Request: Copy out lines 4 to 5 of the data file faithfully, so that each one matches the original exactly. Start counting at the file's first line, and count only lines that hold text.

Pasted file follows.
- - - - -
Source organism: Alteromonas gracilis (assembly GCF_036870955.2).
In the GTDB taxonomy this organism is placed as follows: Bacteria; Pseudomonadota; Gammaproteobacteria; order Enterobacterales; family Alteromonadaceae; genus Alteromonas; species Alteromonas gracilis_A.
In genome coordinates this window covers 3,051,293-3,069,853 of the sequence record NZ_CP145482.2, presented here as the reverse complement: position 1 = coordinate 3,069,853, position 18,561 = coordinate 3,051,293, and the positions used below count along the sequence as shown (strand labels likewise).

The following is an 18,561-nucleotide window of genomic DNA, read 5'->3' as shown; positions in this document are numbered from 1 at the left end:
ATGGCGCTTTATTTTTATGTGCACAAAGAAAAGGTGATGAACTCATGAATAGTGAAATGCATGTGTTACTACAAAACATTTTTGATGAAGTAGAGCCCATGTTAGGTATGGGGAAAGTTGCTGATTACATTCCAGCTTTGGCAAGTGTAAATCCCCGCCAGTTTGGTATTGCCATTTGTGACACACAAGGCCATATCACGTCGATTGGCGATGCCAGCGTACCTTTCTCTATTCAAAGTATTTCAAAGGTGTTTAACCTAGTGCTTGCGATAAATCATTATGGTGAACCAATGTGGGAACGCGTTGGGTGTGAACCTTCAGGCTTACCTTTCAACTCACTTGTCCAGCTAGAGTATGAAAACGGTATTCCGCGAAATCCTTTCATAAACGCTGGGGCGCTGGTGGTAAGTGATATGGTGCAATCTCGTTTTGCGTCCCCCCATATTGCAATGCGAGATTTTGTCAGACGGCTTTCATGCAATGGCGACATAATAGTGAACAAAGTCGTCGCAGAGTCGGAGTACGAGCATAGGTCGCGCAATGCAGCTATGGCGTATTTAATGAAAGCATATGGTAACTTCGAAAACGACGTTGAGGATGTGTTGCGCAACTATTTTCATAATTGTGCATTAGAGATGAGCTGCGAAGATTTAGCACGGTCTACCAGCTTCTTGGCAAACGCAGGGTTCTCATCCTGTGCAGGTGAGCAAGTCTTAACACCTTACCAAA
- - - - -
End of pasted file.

The following is an 18,561-nucleotide window of genomic DNA, read 5'->3' as shown; positions in this document are numbered from 1 at the left end:
ATGGCGCTTTATTTTTATGTGCACAAAGAAAAGGTGATGAACTCATGAATAGTGAAATGCATGTGTTACTACAAAACATTTTTGATGAAGTAGAGCCCATGTTAGGTATGGGGAAAGTTGCTGATTACATTCCAGCTTTGGCAAGTGTAAATCCCCGCCAGTTTGGTATTGCCATTTGTGACACACAAGGCCATATCACGTCGATTGGCGATGCCAGCGTACCTTTCTCTATTCAAAGTATTTCAAAGGTGTTTAACCTAGTGCTTGCGATAAATCATTATGGTGAACCAATGTGGGAACGCGTTGGGTGTGAACCTTCAGGCTTACCTTTCAACTCACTTGTCCAGCTAGAGTATGAAAACGGTATTCCGCGAAATCCTTTCATAAACGCTGGGGCGCTGGTGGTAAGTGATATGGTGCAATCTCGTTTTGCGTCCCCCCATATTGCAATGCGAGATTTTGTCAGACGGCTTTCATGCAATGGCGACATAATAGTGAACAAAGTCGTCGCAGAGTCGGAGTACGAGCATAGGTCGCGCAATGCAGCTATGGCGTATTTAATGAAAGCATATGGTAACTTCGAAAACGACGTTGAGGATGTGTTGCGCAACTATTTTCATAATTGTGCATTAGAGATGAGCTGCGAAGATTTAGCACGGTCTACCAGCTTCTTGGCAAACGCAGGGTTCTCATCCTGTGCAGGTGAGCAAGTCTTAACACCTTACCAAA